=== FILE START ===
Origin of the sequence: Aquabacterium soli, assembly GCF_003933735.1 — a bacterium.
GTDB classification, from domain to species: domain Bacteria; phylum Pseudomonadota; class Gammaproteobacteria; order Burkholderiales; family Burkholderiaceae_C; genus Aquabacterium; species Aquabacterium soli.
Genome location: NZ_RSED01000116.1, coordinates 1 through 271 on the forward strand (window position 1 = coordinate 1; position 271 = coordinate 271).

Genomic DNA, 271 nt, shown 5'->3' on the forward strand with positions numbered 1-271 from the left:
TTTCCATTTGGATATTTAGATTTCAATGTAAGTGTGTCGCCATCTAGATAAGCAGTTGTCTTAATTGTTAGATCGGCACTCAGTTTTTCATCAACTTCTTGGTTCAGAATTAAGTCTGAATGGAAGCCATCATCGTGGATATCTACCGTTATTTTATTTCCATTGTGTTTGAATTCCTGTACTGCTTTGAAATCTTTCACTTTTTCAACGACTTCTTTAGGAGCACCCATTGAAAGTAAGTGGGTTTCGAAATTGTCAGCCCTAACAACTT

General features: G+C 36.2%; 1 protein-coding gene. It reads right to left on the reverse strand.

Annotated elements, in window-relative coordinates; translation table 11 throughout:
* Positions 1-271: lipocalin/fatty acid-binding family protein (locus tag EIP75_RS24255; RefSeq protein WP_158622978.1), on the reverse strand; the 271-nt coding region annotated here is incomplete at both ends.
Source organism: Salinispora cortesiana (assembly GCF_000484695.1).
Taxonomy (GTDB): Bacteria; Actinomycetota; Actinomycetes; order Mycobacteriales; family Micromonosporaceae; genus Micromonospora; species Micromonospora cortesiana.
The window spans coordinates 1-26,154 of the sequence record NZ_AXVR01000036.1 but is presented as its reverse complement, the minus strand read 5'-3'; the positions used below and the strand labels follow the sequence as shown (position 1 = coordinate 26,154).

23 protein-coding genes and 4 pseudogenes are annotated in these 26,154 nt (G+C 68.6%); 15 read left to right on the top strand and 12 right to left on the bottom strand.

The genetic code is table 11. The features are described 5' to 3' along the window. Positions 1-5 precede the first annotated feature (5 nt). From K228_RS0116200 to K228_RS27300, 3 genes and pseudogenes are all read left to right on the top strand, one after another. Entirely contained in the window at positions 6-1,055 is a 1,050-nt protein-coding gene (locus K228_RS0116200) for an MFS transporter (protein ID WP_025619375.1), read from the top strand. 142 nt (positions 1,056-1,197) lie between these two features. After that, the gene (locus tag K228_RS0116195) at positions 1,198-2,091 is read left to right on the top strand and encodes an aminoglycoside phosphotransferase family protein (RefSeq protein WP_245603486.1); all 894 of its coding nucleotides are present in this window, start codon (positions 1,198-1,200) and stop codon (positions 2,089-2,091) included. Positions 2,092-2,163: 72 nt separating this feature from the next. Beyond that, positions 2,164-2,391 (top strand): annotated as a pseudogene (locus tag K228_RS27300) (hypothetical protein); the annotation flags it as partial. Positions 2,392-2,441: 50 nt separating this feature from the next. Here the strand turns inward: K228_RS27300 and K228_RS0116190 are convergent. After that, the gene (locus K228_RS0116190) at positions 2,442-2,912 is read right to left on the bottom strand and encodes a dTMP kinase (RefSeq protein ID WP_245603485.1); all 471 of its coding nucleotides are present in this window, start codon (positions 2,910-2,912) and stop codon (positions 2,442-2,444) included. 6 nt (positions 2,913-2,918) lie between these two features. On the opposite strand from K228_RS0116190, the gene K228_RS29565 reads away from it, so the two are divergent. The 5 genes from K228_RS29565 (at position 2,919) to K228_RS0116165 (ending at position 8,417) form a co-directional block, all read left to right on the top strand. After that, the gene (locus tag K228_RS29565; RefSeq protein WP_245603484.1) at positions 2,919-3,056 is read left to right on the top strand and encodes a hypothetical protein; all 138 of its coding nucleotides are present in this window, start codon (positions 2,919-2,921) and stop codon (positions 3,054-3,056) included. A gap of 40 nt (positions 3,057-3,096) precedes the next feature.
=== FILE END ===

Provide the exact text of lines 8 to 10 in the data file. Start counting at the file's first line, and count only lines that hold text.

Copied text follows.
* Positions 1-271: lipocalin/fatty acid-binding family protein (locus tag EIP75_RS24255; RefSeq protein WP_158622978.1), on the reverse strand; the 271-nt coding region annotated here is incomplete at both ends.
Source organism: Salinispora cortesiana (assembly GCF_000484695.1).
Taxonomy (GTDB): Bacteria; Actinomycetota; Actinomycetes; order Mycobacteriales; family Micromonosporaceae; genus Micromonospora; species Micromonospora cortesiana.